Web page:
Thanks for your advices. I have installed SDK for Windows (as I think) and started Qt Creator. But now I can not find the Wellcome page! Looking throw the “Getting Started” I see a different image of Qt Creator. My Qt Creator contains only two push buttons “Getting Started” (in Russian) and “Develop” but I do not see “Demos and Examples” as in the picture in the documentation. So I can not execute the first step of “Getting Started” because there is no “Demos and Examples” on the first screen of Qt Creator. So are there the demos and examples in Qt Creator?
Also it is not clear after installing SDK what else I should install or to do because I do not see any reference to a C++ compiler.
Ctrl+1 gets you to the Welcome screen, in the top you have three tabs – Getting Started, Develop, Demos and Examples – this is for the new Qt Creator 2.4
If you have the “old” 2.3 version, look for a checkbox in the bottom “show demos and examples” or something like that.
The Qt SDK comes with gcc 4.4 integrated, you just write your code and hit the Build icon (a hammer) in the bottom left of the Creator window, then hit the Run icon (a green triangle arrow) and it’s on.
I have to agree with the OP, not so much on specific details, but the overall flavor. The site and Qt Creator are visually very appealing but the documents are written as reminders to people who already know how to do this. There are huge assumptions of knowledge and steps left out. Also, the documentation does not seem to apply to the current revision and/or platform. Examples:
I did an online install of the SDK on Mac OS X 10.6.8. I accepted all defaults during the install, which placed the files in /users/bananas/QtSDK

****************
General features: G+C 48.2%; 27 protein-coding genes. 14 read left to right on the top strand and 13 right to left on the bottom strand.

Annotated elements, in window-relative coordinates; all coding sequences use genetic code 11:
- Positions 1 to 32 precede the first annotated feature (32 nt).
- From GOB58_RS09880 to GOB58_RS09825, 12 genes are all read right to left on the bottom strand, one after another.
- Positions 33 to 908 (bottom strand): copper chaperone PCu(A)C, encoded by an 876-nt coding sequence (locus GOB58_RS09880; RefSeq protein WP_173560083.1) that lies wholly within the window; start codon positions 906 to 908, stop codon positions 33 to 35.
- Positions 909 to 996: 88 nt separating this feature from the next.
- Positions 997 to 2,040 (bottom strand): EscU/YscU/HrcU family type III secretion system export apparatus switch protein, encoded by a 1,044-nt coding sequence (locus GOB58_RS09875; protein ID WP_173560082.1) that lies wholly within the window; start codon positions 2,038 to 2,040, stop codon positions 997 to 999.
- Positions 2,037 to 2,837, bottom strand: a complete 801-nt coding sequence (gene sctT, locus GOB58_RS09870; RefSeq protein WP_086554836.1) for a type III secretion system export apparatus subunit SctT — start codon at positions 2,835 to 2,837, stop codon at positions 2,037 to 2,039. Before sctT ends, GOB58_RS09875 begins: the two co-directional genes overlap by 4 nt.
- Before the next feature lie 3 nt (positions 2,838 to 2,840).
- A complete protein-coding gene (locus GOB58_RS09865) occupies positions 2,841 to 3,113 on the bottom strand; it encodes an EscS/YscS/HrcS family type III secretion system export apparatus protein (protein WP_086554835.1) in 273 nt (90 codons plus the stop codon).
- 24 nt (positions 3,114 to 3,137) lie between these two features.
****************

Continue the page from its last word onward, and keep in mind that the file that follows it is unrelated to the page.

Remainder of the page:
Starting QtCreator I see getting started documentation. It tells me, “On the Welcome page, select Demos and Examples, and then search for Toys: Clocks Example in the list of examples.”
That example is not installed.
Well, this thing is big but can I just go into terminal and do a command line compile?
I see some command line demos on the web site here, for example: http://doc.qt.nokia.com/4.7/gettingstartedqt.html
Perfect. Type 12 lines and a make command. Oops.
-bash: qmake: command not found
A search shows 4 instances of qmake. 1) bananas/QtSDK/Madde/targets/harmattan_10.2011.34-1/bin 2) bananas/QtSDK/Madde/madbin 3) bananas/QtSDK/Simulator/Qt/gcc/bin 4) bananas/QtSDK/Desktop/Qt/474/gcc/bin
Well, are they the same? Which one should I add to my path?
I do a little googling and see that the usual path is /usr/local/Trolltech/Qt4.7/bin
Oh, but that isn’t where the (default) install put it.
So, here’s the point. There are thousands, possibly millions of man-hours in this thing. It’s visually appealing. But you are building a huge wall between this SDK and many more potential developers. If your focus is to create programmers in college level classes with lectures and recitation sessions with TA’s OK. If you want any hobbyists to join in, you’re out of luck. Learning curve is too steep.